• The first step, as mentioned before, is that the employees should be able to disclose the information to their employer or managerial staff, so they are made aware of any situations or accommodations
  • Make sure that employees have enough opportunity to ask questions and learn if this is something that makes them comfortable and more aware of how to approach a situation, possibly feeling less worried
  • Be aware that some socially anxious people may be hesitant to speak and therefore, they shouldn’t be pushed or forced into a situation where they will be triggered into a physical panic attack or anxiety attack

 

 

One thing that needs to be said is that many individuals with social anxiety may face difficulties with specific social tasks, but this is no way that they cannot carry out or maintain tasks required by their employment. Often, there is a stigma attached to mental health and anxiety that individuals tackling specific mental health issues will not be able to sustain a career and employment. Rather than having this pessimistic view of individuals who have mental health struggles, a more proactive manner is to think: what can be done to make their environment more comfortable to thrive?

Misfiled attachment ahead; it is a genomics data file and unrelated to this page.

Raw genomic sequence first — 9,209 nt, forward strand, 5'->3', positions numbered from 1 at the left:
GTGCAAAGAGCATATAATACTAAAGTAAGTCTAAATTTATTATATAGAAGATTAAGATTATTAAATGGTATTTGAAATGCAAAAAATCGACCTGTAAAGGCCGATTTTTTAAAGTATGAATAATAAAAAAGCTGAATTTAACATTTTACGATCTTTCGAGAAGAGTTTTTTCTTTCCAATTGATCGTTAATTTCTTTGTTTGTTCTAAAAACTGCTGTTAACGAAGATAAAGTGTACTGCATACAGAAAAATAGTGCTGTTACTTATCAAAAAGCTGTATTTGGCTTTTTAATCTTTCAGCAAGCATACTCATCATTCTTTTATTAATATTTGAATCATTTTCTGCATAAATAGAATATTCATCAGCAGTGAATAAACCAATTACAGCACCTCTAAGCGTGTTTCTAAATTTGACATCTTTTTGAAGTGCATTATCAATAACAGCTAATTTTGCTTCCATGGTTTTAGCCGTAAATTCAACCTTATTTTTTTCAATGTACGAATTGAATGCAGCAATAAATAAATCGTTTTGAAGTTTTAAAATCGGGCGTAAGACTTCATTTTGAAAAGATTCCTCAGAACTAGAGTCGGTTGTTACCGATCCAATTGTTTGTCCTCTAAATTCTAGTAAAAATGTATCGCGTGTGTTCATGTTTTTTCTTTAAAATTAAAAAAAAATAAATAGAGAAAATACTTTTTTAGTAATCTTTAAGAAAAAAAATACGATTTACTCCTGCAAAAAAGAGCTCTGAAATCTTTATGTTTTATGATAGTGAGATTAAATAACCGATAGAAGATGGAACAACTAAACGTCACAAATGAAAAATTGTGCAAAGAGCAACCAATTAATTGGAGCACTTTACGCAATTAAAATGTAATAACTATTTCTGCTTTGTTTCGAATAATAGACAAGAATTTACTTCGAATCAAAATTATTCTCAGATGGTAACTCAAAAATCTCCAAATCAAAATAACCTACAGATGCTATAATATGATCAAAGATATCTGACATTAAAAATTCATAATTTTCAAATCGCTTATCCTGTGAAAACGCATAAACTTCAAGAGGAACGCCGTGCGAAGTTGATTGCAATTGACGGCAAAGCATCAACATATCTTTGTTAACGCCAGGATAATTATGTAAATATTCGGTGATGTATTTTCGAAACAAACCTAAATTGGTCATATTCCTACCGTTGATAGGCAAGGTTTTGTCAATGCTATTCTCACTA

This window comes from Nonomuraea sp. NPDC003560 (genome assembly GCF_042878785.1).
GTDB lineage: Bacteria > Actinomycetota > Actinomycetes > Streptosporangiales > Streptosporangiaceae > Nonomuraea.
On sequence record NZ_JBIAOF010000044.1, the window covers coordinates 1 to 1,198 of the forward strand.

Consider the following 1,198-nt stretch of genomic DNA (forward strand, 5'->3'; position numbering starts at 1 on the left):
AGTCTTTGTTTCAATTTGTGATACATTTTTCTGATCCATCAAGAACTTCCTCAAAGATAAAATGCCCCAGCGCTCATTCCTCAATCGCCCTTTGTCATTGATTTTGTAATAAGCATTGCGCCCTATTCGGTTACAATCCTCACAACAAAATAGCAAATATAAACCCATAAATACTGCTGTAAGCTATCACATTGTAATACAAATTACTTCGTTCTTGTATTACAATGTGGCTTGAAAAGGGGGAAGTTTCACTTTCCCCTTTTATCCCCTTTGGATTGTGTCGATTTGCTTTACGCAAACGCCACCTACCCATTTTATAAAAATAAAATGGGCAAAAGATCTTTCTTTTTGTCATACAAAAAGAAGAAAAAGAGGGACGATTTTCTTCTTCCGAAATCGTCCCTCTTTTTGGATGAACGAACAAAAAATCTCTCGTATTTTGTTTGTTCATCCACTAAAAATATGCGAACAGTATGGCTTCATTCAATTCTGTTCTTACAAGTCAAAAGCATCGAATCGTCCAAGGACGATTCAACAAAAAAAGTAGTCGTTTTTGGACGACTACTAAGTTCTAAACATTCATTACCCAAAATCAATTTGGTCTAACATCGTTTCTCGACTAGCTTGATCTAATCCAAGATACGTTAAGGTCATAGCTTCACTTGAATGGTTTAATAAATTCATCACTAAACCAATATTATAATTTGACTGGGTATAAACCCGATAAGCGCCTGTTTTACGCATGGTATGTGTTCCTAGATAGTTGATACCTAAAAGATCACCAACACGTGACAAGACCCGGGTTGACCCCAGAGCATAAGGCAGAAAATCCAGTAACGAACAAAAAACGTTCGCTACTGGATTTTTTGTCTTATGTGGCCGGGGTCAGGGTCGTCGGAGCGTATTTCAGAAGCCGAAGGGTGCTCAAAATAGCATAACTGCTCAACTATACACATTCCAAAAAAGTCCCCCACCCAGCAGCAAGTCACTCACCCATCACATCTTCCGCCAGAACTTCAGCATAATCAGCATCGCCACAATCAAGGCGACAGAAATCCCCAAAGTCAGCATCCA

The right type and level of social engagement and communication is one factor that should be considered with social anxiety.

 

In this week’s podcast, our diversity officer will take the time to explore social anxiety in more detail, so check the DJM site for updates!

 

*We aim to be as inclusive as possible, so for those who need or prefer audio material, we will have the podcast available for them to have accessible materials.